Please make sure you are following these new mandates. 

Here at Lancashire Terrace we have remained COVID free between residents and staff but we did have some that needed to quarantine because of possible exposure. COVID-19 is on the rise and we need to make sure everyone is being smart and staying safe. 

Pennsylvania's Secretary of Health announced new targeted efforts to slow the spread of coronavirus Tuesday afternoon, including a strengthened mask mandate and a new order for those traveling to Pennsylvania from other states.

Dr. Rachel Levine said anyone visiting Pennsylvania from another state must get tested for COVID-19 within 72 hours of entering the state.

"If you do not have your test result when you come to Pennsylvania, then you need to quarantine until you get a negative test result," Levine said.

Those who do not get a test must quarantine for 14 days. Pennsylvania residents who travel to other states must follow the same rules upon returning home.

The order does not apply to people who commute into Pennsylvania for work from neighboring states. It takes effect Friday.

Levine also said she is strengthening the masking order that was first issued in April.

"Wearing a mask is really one of the simplest steps we can all take to slow the spread of COVID-19. It is critical," Levine said.

In the new order, masks are still required to be worn indoors and outdoors.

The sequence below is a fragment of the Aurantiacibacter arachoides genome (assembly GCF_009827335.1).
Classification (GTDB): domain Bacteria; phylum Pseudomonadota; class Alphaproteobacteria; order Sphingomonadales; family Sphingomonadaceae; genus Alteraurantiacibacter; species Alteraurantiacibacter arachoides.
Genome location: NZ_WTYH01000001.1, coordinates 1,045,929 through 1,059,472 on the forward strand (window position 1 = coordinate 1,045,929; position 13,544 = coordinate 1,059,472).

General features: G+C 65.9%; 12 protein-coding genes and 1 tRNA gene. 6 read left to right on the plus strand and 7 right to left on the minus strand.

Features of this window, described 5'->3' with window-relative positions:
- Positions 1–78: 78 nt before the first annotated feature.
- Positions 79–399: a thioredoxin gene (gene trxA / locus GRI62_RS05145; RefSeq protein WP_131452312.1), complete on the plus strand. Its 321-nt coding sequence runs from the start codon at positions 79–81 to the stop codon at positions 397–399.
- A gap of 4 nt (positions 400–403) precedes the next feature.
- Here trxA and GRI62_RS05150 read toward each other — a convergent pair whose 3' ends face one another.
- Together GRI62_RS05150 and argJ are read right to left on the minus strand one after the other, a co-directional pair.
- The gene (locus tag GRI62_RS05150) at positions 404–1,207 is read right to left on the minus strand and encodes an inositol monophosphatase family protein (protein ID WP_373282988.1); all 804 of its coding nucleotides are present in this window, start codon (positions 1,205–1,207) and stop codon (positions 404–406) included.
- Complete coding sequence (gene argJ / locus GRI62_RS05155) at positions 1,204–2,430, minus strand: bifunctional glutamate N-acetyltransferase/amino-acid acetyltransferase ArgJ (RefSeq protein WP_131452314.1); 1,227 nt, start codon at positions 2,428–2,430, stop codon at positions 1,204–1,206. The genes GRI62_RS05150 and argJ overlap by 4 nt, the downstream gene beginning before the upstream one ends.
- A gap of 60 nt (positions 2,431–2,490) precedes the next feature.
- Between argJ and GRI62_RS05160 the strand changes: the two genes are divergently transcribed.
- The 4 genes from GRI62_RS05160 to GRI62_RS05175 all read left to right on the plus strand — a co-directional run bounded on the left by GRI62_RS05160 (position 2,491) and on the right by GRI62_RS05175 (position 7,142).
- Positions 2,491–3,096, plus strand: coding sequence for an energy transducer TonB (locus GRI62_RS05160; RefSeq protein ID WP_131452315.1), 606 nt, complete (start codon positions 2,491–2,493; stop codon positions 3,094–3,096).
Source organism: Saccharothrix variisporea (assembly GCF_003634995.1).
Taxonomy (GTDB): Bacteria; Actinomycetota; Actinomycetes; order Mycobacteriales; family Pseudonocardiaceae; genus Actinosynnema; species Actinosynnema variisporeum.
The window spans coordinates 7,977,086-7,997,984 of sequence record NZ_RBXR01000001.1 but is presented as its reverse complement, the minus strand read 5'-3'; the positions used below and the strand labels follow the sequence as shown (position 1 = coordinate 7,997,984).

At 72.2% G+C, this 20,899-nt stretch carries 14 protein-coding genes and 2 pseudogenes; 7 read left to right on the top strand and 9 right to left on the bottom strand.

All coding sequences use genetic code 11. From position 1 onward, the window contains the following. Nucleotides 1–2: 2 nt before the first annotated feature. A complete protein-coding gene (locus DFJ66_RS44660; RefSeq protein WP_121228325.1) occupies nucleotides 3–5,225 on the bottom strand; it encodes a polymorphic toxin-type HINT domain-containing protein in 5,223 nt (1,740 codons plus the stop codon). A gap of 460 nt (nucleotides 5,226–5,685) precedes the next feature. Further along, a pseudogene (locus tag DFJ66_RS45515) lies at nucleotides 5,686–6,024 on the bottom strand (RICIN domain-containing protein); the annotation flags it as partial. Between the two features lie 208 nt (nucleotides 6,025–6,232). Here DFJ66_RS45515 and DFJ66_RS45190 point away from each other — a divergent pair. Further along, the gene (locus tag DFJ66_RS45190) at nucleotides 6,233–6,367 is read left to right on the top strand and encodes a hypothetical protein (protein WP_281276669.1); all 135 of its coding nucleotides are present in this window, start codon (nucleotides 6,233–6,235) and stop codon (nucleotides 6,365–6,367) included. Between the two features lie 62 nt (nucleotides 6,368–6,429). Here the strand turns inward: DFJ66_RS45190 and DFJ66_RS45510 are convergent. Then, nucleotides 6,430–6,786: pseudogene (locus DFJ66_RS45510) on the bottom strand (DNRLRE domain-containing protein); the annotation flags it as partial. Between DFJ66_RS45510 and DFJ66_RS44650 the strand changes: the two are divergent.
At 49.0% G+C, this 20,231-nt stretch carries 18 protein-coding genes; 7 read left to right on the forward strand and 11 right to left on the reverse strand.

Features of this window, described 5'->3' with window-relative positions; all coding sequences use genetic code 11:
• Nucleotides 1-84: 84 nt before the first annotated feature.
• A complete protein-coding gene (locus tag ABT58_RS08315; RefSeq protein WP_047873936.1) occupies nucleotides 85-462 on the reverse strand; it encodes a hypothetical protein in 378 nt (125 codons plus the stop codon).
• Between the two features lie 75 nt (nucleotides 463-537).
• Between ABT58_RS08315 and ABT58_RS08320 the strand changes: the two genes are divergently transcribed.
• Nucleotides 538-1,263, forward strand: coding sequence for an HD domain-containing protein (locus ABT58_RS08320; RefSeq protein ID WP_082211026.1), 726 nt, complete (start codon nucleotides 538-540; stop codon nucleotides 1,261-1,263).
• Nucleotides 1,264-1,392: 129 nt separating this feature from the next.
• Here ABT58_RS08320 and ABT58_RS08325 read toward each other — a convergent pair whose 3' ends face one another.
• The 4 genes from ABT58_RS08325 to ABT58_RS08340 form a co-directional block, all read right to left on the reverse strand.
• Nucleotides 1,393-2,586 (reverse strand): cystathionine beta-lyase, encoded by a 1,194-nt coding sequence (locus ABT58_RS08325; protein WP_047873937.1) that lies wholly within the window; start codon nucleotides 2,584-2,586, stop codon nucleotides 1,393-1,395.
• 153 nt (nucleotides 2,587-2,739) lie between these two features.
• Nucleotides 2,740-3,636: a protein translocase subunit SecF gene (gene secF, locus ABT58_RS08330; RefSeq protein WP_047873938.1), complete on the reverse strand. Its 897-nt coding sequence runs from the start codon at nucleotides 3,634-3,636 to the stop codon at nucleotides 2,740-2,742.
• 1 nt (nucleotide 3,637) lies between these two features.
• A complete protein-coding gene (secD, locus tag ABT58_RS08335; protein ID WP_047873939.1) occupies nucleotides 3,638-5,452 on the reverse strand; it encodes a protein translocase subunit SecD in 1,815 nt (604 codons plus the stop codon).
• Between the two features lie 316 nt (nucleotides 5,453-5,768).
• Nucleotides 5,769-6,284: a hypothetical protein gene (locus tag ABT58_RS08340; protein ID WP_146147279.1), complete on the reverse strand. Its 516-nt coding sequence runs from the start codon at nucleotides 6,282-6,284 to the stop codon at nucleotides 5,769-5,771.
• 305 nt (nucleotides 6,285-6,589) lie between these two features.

When indoors, masks are now required any time individuals are with others from outside of their household, even if they are socially distant.

This applies to all indoor facilities — including schools, gyms, doctors offices, public transportation and anywhere food is prepared, packaged or served.

It also applies if there are people in a private home that are from outside of the household.

The Departments of Health and Education in Pennsylvania have issued new recommendations for colleges and universities to develop and implement testing strategies to prevent outbreaks among students, particularly upon returning to campus from holiday breaks.

The strategies include routine protocols for testing and reporting

The recommendation is that all students are tested at the beginning of each term. Schools should also have regular screening testing throughout the term.

There should also be adequate capacity for isolation and quarantine, and colleges and universities should be prepared to enforce violation of their policies.

Levine also said Tuesday she has issued a memorandum to acute care hospitals outlining expectations to care for Pennsylvanians who need care during the pandemic.

"Hospitalizations are increasing, as are ICU patients, and according to modeling from the Institute of Health Metrics and Evaluation, which does not take into account hospitalizations from influenza, Pennsylvania will run out of intensive care beds in December if ICU admissions continue at the current rate," a release from the Pennsylvania Department of Health said.

That same modeling indicates there will be sufficient medical-surgical beds, with some uncertainty as to capacity from region to region, according to the release.


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